The new barn at Treble Ridge, with room for feed storage upstairs and winter quarters for pigs downstairs. Rufus Percy shows the design using recycled factory belts that enables him to clean the outdoor paddocks with his tractor bucket and remove snow and ice so that the doors are easy to open year round. English photos.
New barn
New barn
Paddocks

The feeder pigs are slaughtered at Luce’s year-round, about one litter per month.

After producing three litters, the sows become less economical to keep and are slaughtered. By then, “the meat from brood sows is too gristly even for sausage in our higher-priced market,” says Alice, so they’re consumed on-farm.

Multipurpose Barn

Treble Ridge Farm’s 30- x 56-foot, red-roofed, timber-framed barn with two grain bins out front is a new landmark on East River Road. It should hold 2,000 to 3,000 bales of hay – and more.

Thanks to an ingenious system of ropes, pulleys and counter weights (recycled totes from a dairy farm), the pen doors open easily, so the pigs can access their outdoor pens.

These outdoor areas are lined with reclaimed industrial rubber belts, which Rufus buys in 370-foot rolls from Maine Industrial Pipe and Rubber in Newcastle. The rubber is better for the pigs’ feet, is easier to clean than bare ground and drains water easily. The rubber goes up and over the base of the doorway, so that snow and manure are easy to remove with a tractor bucket, and so that the doors don’t freeze shut. “We want to be able to open and close the doors every day,” says Rufus.

In 2011, the Percys will work with EQIP (Environmental Quality Incentives Program) to develop a system for moving the hogs’ bedding and manure while conserving nutrients. The sows go through 500 bales of bedding per year.

“They do donuts when we throw a new bale in,” says Rufus.

In an insulated room that will be built in the basement of the barn, the Percys will soak the grain that they’ll feed to the pigs.

Also in the basement, for vegetable storage, they’ll install a walk-in freezer and a climate controlled room, cooled with a CoolBot in summer and kept at 40 F in winter with an electric heater and humidity control.

Crop Trials

The Percys are experimenting with pasture crops. In 2010, they borrowed a drill from the Maine Grass Farmers Network to establish orchard grass and alfalfa.

At most, pasture can cut grain consumption 25 to 30 percent – “and this would be a planted pasture of high-energy crops, like oats and peas, or canola,” says Alice. “Perennial grass pastures like we use won’t cut grain consumption by more than about 10 percent. The benefits of pasture,” she adds, “are that it makes the pigs happy; it works in a vegetable rotation; and it improves the quality of the pork.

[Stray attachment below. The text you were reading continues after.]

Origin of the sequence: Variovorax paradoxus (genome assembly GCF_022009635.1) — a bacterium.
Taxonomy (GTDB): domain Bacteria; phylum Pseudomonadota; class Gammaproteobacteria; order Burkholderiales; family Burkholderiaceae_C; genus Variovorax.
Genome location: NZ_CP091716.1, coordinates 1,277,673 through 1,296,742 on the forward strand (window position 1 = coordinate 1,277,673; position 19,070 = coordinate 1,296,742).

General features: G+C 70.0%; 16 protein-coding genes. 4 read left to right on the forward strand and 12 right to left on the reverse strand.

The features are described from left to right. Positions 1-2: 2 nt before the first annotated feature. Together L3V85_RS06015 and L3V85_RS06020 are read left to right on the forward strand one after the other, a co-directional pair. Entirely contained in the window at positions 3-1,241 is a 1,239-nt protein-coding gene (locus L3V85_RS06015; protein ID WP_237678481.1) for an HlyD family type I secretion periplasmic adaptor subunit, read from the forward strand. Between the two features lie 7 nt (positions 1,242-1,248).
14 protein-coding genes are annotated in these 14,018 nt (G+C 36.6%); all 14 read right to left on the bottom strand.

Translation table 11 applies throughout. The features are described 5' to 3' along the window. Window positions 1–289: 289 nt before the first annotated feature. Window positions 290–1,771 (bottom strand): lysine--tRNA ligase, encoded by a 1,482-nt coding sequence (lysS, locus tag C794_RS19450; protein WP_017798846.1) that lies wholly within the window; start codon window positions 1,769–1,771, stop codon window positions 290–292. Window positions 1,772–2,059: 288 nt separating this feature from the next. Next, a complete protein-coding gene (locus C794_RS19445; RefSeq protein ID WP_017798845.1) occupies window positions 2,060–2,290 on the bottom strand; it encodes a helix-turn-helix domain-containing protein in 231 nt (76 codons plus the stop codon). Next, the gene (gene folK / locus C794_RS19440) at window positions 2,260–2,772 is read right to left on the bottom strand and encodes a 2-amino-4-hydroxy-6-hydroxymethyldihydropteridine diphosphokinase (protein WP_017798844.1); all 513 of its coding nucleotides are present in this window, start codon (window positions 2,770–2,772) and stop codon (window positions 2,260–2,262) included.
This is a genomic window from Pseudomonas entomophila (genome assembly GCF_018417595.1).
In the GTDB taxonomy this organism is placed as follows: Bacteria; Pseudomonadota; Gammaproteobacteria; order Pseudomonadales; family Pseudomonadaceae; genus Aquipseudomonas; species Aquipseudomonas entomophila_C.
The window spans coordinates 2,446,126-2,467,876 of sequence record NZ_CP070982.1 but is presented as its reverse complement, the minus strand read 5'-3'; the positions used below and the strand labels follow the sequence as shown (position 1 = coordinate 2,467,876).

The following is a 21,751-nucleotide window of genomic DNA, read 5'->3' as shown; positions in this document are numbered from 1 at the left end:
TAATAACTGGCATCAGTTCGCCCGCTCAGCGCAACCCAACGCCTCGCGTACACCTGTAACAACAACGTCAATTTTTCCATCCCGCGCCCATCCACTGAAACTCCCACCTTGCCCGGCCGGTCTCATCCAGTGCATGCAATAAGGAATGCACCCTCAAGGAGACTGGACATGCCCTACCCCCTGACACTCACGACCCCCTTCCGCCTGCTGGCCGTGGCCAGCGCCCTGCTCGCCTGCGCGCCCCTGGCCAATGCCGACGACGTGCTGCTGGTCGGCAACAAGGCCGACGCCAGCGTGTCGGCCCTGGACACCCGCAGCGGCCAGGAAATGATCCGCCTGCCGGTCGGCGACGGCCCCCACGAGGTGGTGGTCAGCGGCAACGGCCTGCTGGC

“Pasture is their salad course,” she adds. “[Pigs] can’t gain weight on pasture any more than we can on salad.”

For the pigs’ main feed, the Percys mix a whole grain ration using barley, spelt or wheat and soybeans or soybean meal. “Oats are too fibrous and too low in protein,” says Alice, “causing sows to miscarry.”

Some of the consumed grains pass through the pigs and sprout where the paddocks were, helping hold the soil while pasture crops take hold.

Piglets get leftover milk from Liberty, a Jersey cow purchased from Two Loons Farm in China, Maine, for son Calvin’s third birthday. Liberty is milked in a parlor originally designed for sheep and goats, where the 600-pound cow fits diagonally.

“If we could,” says Alice, “we would feed just small grains soaked in milk to the pigs,” but 30 pigs consume 200 pounds of grain per day, and 1 pound (1/8 gallon) of milk can be mixed with 1 pound of grain. So, “recently weaned piglets get the bulk of the milk because it does them the most good,” says Alice.

“We are making a concerted effort to buy local grain so that this is a truly local product,” she continues. “We’ve been buying feed from Aroostook County,” including spelt from James Dionne of Misty Meadows Organic Farm (mistymeadowsorganicfarm.com).

In an attempt to further localize, and to cut costs, they’re trialing grains on a couple of 1-acre plots and hope to raise all the grain they need for their animals soon.

So far, they are pleased with wheat but not with corn, “primarily because of birds and weeds” in corn, says Alice, “and we don’t particularly want to feed corn. Like soy, it makes soft fat.”

They’re also trialing fava beans, which can replace nearly all the soy in a hog ration, and which don’t have to be heat treated as soybeans do. The stiff, fibrous, 3-1/2-foot-tall fava bean stalks also contribute a lot of organic matter to the soil.